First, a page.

Irritable Bowel Syndrome Top 10 priorities

The most important questions

  1. Are all forms of IBS the same condition, or are there different types of IBS with different causes and needing different treatments?
  2. What causes bowel urgency (a sudden urgent need to go to the toilet) in people with IBS? How is this best treated and managed?
  3. What causes pain and/or gut hypersensitivity in people with IBS, including spasms and cramps? Are there better ways to treat and manage these?
  4. Could a better understanding of the gut-brain connection in IBS lead to the development of new treatments?
  5. Do hormonal changes during the menstrual cycle, pregnancy and menopause affect IBS symptoms? If yes, could this understanding lead to new treatments?
  6. How does mental health, particularly anxiety and depression, affect IBS? Do treatments for anxiety/depression reduce or stop IBS symptoms?
  7. Are there ways for people with IBS to improve sensitivity in the bowel and/or improve control of their bowels e.g. through training with biofeedback?
  8. How can a fast and accurate diagnostic test be developed for IBS? How can different types of IBS be diagnosed more reliably?
  9. What changes in diet benefit people with IBS? Which diet is best for the long-term?
  10. Are treatments which balance the gut bacteria effective for people with IBS, including faecal transplants? Which prebiotics and probiotics are most effective?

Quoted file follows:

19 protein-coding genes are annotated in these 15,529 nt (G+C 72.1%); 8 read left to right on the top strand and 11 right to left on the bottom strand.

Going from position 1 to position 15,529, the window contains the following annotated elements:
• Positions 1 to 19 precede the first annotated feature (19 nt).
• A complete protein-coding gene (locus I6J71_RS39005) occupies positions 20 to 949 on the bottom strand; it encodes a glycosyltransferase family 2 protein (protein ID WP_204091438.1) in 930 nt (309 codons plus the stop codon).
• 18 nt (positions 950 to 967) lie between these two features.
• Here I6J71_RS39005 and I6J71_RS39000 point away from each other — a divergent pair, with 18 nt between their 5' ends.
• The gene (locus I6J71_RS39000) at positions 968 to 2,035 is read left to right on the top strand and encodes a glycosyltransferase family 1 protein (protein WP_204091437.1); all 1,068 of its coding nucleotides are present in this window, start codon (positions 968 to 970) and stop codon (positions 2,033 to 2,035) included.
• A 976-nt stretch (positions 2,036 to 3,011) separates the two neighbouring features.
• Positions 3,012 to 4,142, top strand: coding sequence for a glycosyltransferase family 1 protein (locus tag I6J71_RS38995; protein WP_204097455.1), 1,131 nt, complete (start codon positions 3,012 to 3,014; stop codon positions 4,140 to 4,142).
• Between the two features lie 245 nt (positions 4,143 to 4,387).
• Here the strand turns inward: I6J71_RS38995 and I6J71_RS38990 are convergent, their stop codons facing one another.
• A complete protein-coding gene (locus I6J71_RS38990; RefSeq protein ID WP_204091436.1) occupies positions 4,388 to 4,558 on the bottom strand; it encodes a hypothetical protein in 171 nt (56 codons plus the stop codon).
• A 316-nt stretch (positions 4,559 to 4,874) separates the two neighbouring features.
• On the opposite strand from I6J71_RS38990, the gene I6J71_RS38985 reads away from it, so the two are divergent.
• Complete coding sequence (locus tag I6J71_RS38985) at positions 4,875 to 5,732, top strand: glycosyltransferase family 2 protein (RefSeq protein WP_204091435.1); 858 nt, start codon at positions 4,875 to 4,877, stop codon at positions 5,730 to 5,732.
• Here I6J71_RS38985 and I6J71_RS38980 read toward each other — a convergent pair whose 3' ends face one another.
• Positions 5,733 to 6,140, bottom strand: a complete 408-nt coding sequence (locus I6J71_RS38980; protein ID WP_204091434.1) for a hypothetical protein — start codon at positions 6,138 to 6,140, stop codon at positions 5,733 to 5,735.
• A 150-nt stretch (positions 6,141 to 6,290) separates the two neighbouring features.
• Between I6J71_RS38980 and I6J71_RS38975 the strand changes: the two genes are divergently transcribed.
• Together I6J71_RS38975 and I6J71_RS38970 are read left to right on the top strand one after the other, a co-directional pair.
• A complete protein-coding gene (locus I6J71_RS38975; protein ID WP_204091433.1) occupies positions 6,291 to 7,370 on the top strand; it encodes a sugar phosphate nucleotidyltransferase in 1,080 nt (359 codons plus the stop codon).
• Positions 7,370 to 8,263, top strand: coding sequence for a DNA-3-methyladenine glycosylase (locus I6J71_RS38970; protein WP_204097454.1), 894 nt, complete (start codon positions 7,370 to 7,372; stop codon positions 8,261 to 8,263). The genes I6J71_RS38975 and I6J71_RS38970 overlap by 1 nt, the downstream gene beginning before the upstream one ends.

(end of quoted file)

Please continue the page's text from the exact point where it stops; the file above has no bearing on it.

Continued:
The following questions were also discussed and put in order of priority at the workshop:

  1. What causes bloating in people with IBS and how is this best treated and managed?
  2. What are the best ways to support people with IBS in managing their condition? How can health professionals best help with this?
  3. Can accurate and reliable tests be developed to identify which foods are triggers for a person with IBS?
  4. What causes diarrhoea in people with IBS and how is this best treated and managed?
  5. Why don’t some health professionals take IBS seriously? What would help them to respond appropriately to people’s symptoms?
  6. What causes fatigue in people with IBS and how is this best treated and managed?
  7. What is the best form of follow-up care for people diagnosed with IBS including ongoing monitoring, treatment and support?
  8. Does IBS affect other parts of the body other than the gut e.g. the skin or heart?
  9. What is the best way to work out which foods trigger IBS symptoms? How can people with IBS best be supported to do this and to change their diet?
  10. Is the presence of certain gut bacteria a risk factor for IBS e.g. following the use of antibiotics?
  11. Is IBS an autoimmune disease?
  12. Which aspects of IBS treatment and care are best provided in primary (GPs and community services) and secondary care (hospitals)? How can improvements be made?
  13. Is stress or an emotional or physical trauma, either in childhood or in later life, a risk factor for IBS?
  14. What do people with IBS feel is a successful outcome from treatment /management of their condition? How can this be measured?

Document downloads

For full details of all of the questions identified by this PSP, please see the document below. 

Irritable Bowel Syndrome PSP final sheet of data